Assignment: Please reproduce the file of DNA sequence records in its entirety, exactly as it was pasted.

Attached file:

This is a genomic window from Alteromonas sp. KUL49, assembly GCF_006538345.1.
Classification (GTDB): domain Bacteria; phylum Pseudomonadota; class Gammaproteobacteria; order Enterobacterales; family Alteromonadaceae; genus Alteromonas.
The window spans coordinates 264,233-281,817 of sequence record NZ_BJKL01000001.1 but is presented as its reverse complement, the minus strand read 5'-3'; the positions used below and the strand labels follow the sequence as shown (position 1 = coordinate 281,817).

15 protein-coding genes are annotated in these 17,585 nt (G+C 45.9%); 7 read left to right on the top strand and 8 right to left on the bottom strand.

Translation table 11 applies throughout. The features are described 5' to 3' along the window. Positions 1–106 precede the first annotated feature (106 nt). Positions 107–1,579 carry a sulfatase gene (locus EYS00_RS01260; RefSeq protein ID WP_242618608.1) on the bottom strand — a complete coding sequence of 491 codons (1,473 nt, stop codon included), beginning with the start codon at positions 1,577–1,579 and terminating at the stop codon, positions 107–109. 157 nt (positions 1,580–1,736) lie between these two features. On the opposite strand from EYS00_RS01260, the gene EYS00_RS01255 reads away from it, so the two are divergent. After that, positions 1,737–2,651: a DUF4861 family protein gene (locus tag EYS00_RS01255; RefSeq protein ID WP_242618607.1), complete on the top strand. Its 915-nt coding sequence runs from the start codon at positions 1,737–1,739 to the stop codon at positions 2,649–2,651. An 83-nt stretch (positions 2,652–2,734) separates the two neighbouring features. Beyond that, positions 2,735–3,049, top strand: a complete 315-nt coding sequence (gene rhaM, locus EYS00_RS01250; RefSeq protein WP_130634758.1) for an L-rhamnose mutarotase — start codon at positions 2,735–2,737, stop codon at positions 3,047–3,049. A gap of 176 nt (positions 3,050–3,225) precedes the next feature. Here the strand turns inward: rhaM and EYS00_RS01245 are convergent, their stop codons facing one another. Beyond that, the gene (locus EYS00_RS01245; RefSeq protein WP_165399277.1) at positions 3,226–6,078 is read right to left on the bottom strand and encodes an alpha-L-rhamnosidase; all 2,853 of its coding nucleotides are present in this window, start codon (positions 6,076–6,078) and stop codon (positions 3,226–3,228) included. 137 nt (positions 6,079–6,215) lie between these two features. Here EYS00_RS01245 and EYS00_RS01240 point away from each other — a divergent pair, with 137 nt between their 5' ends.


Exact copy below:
This is a genomic window from Alteromonas sp. KUL49, assembly GCF_006538345.1.
Classification (GTDB): domain Bacteria; phylum Pseudomonadota; class Gammaproteobacteria; order Enterobacterales; family Alteromonadaceae; genus Alteromonas.
The window spans coordinates 264,233-281,817 of sequence record NZ_BJKL01000001.1 but is presented as its reverse complement, the minus strand read 5'-3'; the positions used below and the strand labels follow the sequence as shown (position 1 = coordinate 281,817).

15 protein-coding genes are annotated in these 17,585 nt (G+C 45.9%); 7 read left to right on the top strand and 8 right to left on the bottom strand.

Translation table 11 applies throughout. The features are described 5' to 3' along the window. Positions 1–106 precede the first annotated feature (106 nt). Positions 107–1,579 carry a sulfatase gene (locus EYS00_RS01260; RefSeq protein ID WP_242618608.1) on the bottom strand — a complete coding sequence of 491 codons (1,473 nt, stop codon included), beginning with the start codon at positions 1,577–1,579 and terminating at the stop codon, positions 107–109. 157 nt (positions 1,580–1,736) lie between these two features. On the opposite strand from EYS00_RS01260, the gene EYS00_RS01255 reads away from it, so the two are divergent. After that, positions 1,737–2,651: a DUF4861 family protein gene (locus tag EYS00_RS01255; RefSeq protein ID WP_242618607.1), complete on the top strand. Its 915-nt coding sequence runs from the start codon at positions 1,737–1,739 to the stop codon at positions 2,649–2,651. An 83-nt stretch (positions 2,652–2,734) separates the two neighbouring features. Beyond that, positions 2,735–3,049, top strand: a complete 315-nt coding sequence (gene rhaM, locus EYS00_RS01250; RefSeq protein WP_130634758.1) for an L-rhamnose mutarotase — start codon at positions 2,735–2,737, stop codon at positions 3,047–3,049. A gap of 176 nt (positions 3,050–3,225) precedes the next feature. Here the strand turns inward: rhaM and EYS00_RS01245 are convergent, their stop codons facing one another. Beyond that, the gene (locus EYS00_RS01245; RefSeq protein WP_165399277.1) at positions 3,226–6,078 is read right to left on the bottom strand and encodes an alpha-L-rhamnosidase; all 2,853 of its coding nucleotides are present in this window, start codon (positions 6,076–6,078) and stop codon (positions 3,226–3,228) included. 137 nt (positions 6,079–6,215) lie between these two features. Here EYS00_RS01245 and EYS00_RS01240 point away from each other — a divergent pair, with 137 nt between their 5' ends.